The raging question of the moment is whether it is a good idea to prosecute members of the Bush administration for war crimes, crimes against humanity or just for some simple crime because they condoned the torture of three well known terrorists and in the process discovered and prevented a "second 9/11" attack on the United States.
Some have argued that wrong is wrong and must be punished. Others argue that the ends justify the means. In a nutshell, this is is the eternal conflict between the lesser and greater evil. Is it excusable to do something which is morally wrong if it prevents something much more heinous? One of the perils of being in a position of authority in government is that part of that job is to make the unpleasant decision to occasionally do something immoral in order to prevent a greater evil.
When our leaders do this they run the risk of being held accountable in the judgment of their successors or in the judgment of history. What happens, quite often, is that they are held accountable in the immediate aftermath and then exonerated by the court of history, which tends to be more dispassionate. When Harry Truman authorized the murder of thousands of innocent civilians with the atomic bomb to save the lives of even more soldiers and end World War II, he was not held accountable under the law and the debate over his culpability still rages among historians.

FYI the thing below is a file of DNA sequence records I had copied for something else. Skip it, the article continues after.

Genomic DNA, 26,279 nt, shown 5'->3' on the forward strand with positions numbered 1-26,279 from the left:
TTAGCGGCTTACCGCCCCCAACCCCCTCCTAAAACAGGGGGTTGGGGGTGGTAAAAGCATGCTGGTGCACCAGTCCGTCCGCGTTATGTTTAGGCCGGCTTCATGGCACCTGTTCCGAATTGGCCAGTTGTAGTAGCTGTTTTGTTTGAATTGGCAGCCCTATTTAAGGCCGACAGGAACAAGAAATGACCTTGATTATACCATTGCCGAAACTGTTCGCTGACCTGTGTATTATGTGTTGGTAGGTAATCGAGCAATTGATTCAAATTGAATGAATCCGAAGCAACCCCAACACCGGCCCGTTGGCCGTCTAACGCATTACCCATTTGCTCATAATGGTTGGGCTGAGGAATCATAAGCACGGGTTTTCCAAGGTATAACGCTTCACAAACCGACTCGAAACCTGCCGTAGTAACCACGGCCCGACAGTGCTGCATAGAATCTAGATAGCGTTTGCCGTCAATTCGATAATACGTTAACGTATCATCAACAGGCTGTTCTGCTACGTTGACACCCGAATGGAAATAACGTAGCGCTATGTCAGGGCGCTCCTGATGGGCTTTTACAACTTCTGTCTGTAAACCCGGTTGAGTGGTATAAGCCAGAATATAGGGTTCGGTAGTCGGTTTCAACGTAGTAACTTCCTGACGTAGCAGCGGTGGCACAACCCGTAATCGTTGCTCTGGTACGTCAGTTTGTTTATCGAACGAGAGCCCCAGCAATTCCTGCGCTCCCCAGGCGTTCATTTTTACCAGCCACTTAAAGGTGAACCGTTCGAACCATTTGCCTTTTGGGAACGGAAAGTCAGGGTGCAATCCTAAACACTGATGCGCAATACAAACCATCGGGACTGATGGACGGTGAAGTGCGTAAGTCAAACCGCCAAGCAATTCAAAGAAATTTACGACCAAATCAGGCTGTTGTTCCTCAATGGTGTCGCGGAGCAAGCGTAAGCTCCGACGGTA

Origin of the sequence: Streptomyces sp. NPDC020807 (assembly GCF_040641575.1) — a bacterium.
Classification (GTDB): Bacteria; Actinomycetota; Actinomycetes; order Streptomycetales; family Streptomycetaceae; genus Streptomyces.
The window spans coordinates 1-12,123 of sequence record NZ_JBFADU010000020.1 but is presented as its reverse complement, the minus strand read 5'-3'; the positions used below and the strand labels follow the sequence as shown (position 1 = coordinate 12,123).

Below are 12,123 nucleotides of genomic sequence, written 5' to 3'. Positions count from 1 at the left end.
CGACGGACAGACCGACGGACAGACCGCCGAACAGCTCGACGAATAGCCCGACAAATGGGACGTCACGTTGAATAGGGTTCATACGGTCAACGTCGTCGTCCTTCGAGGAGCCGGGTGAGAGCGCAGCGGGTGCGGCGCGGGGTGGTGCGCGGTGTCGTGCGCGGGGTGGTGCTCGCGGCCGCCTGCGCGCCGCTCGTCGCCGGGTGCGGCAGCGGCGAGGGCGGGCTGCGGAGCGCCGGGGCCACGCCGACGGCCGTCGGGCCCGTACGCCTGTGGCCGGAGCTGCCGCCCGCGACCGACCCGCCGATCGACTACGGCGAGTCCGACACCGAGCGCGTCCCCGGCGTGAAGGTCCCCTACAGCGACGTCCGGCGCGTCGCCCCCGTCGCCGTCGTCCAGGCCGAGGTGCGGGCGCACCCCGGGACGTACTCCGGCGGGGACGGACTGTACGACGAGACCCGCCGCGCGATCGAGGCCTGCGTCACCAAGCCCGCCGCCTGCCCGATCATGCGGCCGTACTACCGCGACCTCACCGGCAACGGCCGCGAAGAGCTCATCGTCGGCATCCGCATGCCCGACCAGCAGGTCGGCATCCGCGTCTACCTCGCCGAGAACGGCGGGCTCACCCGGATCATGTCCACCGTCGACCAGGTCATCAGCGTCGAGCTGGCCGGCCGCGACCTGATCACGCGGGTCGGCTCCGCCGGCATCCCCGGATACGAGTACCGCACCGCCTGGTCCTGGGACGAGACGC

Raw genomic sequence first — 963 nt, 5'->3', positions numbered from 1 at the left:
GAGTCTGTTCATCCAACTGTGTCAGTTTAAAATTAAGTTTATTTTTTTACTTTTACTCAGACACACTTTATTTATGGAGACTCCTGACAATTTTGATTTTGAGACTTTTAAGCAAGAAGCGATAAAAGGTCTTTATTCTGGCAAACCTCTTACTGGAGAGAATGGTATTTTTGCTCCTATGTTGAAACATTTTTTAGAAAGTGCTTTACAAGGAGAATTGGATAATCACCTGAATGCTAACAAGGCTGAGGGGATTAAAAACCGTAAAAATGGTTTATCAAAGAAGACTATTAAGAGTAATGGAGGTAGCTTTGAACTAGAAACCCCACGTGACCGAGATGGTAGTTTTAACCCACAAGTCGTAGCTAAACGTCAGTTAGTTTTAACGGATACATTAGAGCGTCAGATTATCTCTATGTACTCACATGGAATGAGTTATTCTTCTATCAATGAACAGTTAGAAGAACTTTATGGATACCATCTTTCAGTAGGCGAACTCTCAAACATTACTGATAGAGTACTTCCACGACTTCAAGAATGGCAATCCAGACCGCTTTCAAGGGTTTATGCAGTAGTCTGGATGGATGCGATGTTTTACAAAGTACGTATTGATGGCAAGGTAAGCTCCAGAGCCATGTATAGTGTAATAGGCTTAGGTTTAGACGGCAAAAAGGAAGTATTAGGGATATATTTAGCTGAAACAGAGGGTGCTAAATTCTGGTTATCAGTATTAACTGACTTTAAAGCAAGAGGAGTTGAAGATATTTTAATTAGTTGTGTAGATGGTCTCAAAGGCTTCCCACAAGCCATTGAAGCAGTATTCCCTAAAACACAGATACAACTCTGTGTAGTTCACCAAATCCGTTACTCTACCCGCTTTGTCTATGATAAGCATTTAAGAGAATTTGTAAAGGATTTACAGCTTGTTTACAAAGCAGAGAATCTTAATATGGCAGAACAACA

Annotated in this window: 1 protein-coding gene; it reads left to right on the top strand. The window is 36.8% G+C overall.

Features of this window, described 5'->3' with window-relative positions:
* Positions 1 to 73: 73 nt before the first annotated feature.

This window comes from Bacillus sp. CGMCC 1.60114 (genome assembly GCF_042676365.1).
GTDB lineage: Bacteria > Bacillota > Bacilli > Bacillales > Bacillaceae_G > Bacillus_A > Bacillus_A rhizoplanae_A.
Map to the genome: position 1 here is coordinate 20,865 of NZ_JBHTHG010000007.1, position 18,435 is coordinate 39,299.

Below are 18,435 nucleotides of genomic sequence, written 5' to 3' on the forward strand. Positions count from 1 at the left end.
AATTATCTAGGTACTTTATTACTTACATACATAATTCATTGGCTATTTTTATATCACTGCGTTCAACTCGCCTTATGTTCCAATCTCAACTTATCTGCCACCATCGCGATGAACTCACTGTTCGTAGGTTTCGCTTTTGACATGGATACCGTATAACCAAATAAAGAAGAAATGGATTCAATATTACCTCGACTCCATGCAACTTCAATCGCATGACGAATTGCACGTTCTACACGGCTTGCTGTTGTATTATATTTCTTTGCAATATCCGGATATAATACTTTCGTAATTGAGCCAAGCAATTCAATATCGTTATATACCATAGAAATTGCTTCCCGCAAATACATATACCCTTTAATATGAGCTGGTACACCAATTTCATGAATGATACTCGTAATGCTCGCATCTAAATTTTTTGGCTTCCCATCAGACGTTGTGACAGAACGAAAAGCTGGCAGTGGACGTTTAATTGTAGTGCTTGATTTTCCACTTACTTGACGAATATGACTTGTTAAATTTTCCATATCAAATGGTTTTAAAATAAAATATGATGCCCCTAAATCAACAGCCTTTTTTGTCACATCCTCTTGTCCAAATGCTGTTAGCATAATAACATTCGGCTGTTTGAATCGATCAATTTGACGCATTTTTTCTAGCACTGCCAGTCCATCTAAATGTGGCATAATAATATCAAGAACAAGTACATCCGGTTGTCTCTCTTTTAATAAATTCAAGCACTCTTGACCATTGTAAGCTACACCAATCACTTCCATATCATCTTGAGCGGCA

There are many who would like to single out top members of the Bush administration for punishment because they approved the waterboarding of three known terrorists, but the main stumbling block to doing this is that the US did not have a clear law on torture of foreign spies or terrorists and the Geneva Convention does not apply to prisoners who are not identifiable, legitimate military combatants. In fact, the Geneva Convention was specifically worded to exclude spies and saboteurs and terrorists and fifth-columnists from its protections. The US Criminal Code makes the same assumptions as the Geneva Convention about to whom restrictions on torture apply. There's a giant loophole where the Geneva Convention assumes that terrorists will be treated as criminals, not prisoners of war, but where US law and the rights guarantees of the Constitution do not apply to foreign nationals. Ultimately the problem here is not the actions of the Bush administration, which some would like to punish out of spite rather than legal justification in some sort of McCarthyesque witch hunt. The real failure is not having clear and applicable law prohibiting agents of our government from torturing those not protected by the Constitution.